As a mom of two little girls – twins, 3-years old, to be precise – I have spent the last year or so entering into the world of princesses, hair-bows, twirly skirts, sparkly shoes, fairy tales, dress-up clothes, butterflies, flowers, stickers, and all things girly. My oldest is a boy, so for the first couple years of my girls’ lives, they were pretty content to play with his trains and cars and trucks…but they are slowly morphing into their own little beings with different styles and personalities – and they most definitely like to dress up in frilly girl clothes! We’ve had one tutu in our dress-up box for quite some time…a prize won in an online charity auction…but with twins, one is NEVER enough. So I decided now, with Easter fast approaching, was the perfect time to bring another sweet tutu into our home. For this VERY simple project (really – you CAN do this!!), you will need:
- 6″ tulle in Lime
- 6″ tulle in Turquoise
- 6″ tulle in Ivory Sparkle
- 5/8″ Poly Satin Ribbon in Aqua
- 1.25″ Bright Color Assorted Mini Butterflies
- Hot glue gun
To start out, if you have the ability to do so, measure the child’s waist for whom you are making the tutu. (Note: This isn’t absolutely essential, since the tutu is going to tie around the waist, so simply cutting the ribbon a little long will ensure the tutu will fit around any size waist, but it can help to make sure the tutu is full enough to suit your taste.) My daughter’s waist is 20″ around. Cut an extra 18″ on each end to allow for tying knots to hold the tulle in place, and for tying the bow, so I cut my ribbon at 48″ length.
Next, I went in to 18″ on one end and tied a large knot by knotting the ribbon repeatedly, so that the tulle would not slide off that end once I started putting it on. Then, you will need to cut your tulle. The length of your tulle strips will depend on how long you want your tutu to be. I wanted my daughter’s tutu to be 14″ long, so I cut the strips to be 28″ long. You do not have to be totally precise with your cutting – a few shorter or longer strips of tulle will actually give the tutu added texture and dimension, and will look nice. There is no exact number of strips of tulle to cut, either…it will all depend on the waist size and how full you want the tutu to be.
Here are the instructions for making Lark’s Head Knots using the tulle onto the ribbon: starting with the ribbon laid across your lap, fold a piece of tulle in half, and slip the loop of the middle point under the ribbon in the direction away from your body.
Then, lift the middle point of the tulle with your left hand, while taking the two ends of the tulle in your right hand. With your right hand, bring the two loose ends OVER the ribbon and through the loop of tulle held in your left hand.
Switch hands at this point, so that your left hand is now tugging on the two loose ends, and your right hand is holding the ribbon and loop, and pull to tighten until the tulle is snug around the ribbon. You have now formed your tulle knot around the ribbon, and have learned the basis for completing the entire tutu!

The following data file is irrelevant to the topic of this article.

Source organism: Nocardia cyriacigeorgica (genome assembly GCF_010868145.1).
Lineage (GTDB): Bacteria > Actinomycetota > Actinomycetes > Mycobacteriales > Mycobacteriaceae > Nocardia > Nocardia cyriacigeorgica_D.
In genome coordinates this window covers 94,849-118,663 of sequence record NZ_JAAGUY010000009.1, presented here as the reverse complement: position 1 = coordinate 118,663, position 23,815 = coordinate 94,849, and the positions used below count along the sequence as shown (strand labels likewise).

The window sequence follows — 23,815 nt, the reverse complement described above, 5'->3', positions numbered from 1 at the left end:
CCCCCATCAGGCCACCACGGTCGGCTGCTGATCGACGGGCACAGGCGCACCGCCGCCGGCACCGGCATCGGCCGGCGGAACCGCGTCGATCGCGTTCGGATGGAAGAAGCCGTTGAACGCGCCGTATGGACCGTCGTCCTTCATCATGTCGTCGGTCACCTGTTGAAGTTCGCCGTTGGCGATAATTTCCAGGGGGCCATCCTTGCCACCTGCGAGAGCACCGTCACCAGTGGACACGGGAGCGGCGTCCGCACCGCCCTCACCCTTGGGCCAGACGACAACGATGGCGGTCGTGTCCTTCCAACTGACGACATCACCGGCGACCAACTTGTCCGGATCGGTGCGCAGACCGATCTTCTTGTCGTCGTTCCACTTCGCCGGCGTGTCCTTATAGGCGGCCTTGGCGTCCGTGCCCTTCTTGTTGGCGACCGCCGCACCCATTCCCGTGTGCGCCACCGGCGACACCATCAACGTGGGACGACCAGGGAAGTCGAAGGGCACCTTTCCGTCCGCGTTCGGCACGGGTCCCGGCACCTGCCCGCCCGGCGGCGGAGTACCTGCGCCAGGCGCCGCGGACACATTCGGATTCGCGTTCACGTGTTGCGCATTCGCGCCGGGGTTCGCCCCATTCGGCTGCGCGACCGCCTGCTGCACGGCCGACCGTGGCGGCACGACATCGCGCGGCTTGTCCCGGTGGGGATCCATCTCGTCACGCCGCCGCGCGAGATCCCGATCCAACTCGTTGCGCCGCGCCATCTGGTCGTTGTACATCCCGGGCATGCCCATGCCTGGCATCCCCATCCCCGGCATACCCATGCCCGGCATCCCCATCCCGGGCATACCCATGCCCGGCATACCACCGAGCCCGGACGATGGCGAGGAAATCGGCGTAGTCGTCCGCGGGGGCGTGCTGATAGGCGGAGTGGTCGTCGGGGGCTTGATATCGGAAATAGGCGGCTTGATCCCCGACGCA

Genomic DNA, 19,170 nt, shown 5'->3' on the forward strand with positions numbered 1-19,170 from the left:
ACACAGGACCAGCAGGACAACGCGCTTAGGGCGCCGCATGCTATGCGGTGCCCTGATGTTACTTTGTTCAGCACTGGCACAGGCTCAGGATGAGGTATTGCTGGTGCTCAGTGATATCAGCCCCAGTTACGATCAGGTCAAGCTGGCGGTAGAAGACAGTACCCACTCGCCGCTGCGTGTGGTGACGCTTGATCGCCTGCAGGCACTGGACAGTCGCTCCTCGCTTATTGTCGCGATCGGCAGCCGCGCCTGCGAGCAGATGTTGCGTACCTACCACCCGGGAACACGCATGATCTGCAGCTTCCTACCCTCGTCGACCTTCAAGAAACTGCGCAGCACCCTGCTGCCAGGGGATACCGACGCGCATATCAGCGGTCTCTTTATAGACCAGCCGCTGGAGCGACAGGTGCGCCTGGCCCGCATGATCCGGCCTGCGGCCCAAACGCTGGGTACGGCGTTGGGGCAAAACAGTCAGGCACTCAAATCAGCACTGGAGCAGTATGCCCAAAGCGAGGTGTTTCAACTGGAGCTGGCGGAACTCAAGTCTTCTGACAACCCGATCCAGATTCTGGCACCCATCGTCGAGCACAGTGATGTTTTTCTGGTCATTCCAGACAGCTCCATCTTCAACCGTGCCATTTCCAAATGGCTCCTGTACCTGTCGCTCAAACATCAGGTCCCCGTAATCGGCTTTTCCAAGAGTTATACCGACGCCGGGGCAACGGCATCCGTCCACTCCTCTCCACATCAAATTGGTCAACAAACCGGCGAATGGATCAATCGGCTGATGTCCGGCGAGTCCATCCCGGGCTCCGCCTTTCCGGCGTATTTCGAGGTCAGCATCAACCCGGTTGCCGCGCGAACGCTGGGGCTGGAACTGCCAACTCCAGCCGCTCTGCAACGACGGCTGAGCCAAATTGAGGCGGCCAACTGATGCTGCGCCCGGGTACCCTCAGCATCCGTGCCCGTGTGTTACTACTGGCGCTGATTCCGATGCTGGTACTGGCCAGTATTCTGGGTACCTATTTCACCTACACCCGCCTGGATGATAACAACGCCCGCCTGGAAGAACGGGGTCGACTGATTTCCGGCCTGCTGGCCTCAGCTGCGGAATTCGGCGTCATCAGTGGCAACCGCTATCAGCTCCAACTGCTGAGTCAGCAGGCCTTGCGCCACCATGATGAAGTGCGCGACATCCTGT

Once you have filled your ribbon with tulle to the desired length (the child’s waist) and fullness, tie another knot in the ribbon at the finishing end as you did when you started, to prevent the tulle knots from sliding off the ribbon. (Note: Because of the squishy nature of tulle, there is a wide range of how many strips of tulle you can fit per inch/per foot of ribbon. This is entirely up to you, depending on how full you want the tutu to be.) If you measured correctly, you should have about equal lengths (~18″) of ribbon on each end with which to tie a bow when putting the tutu on the child. If the ribbons are terribly unequal, you may trim as desired, as long as there is still ample ribbon to tie the bow.
Once you are finished with the tulle and have tied off the ribbon, it is time to add the butterflies. These little butterflies are just adorable, and come 12 to a package. They ARE made of paper, so are a bit fragile – so simply gluing them on the outside of the tutu isn’t the best option. Rather, take a strip of tulle, place the butterfly, facing out, behind the tulle, and wrap the tulle around it so that two sides of the strip are both wrapped over the back of the butterfly. Then, apply hot glue to the back of the butterfly, right through the tulle. This will adhere the butterfly to the tulle, without the glue showing from the outside of the tutu – it makes the butterflies appear as though they are floating inside the tulle – and yet provides them with some protection.
Once you have added all 12 butterflies, your tutu is completed! This would make the perfect gift to put in a little girl’s Easter basket – and is quick and affordable to make. The cutting of the tulle is the most time-consuming part, and even with that included, the entire project can be completed in 3-4 hours. And with the supplies costing just under $15 total (with enough left over to probably make a second tutu!), you just can’t beat the price! I sure know one little girl who is happy her mama didn’t wait until Easter morning, though…
(Editor’s note: It would also be fun and economical to make these for spring-themed birthday parties or to wear for special “tea parties.” Thanks, Jen!)
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Jen writes a craft blog at http://mycraftyfriendjen.blogspot.com/, and has been featured on One Pretty Thing, Sew Mama Sew, Simple Mom, and The Tip Junkie. She has also been a guest designer for The Paper Trail. You can connect with her on facebook at http://www.facebook.com/pages/Jen-Clark-Designs/168798893156390?v=wall, or on Twitter under her user name JenClark74.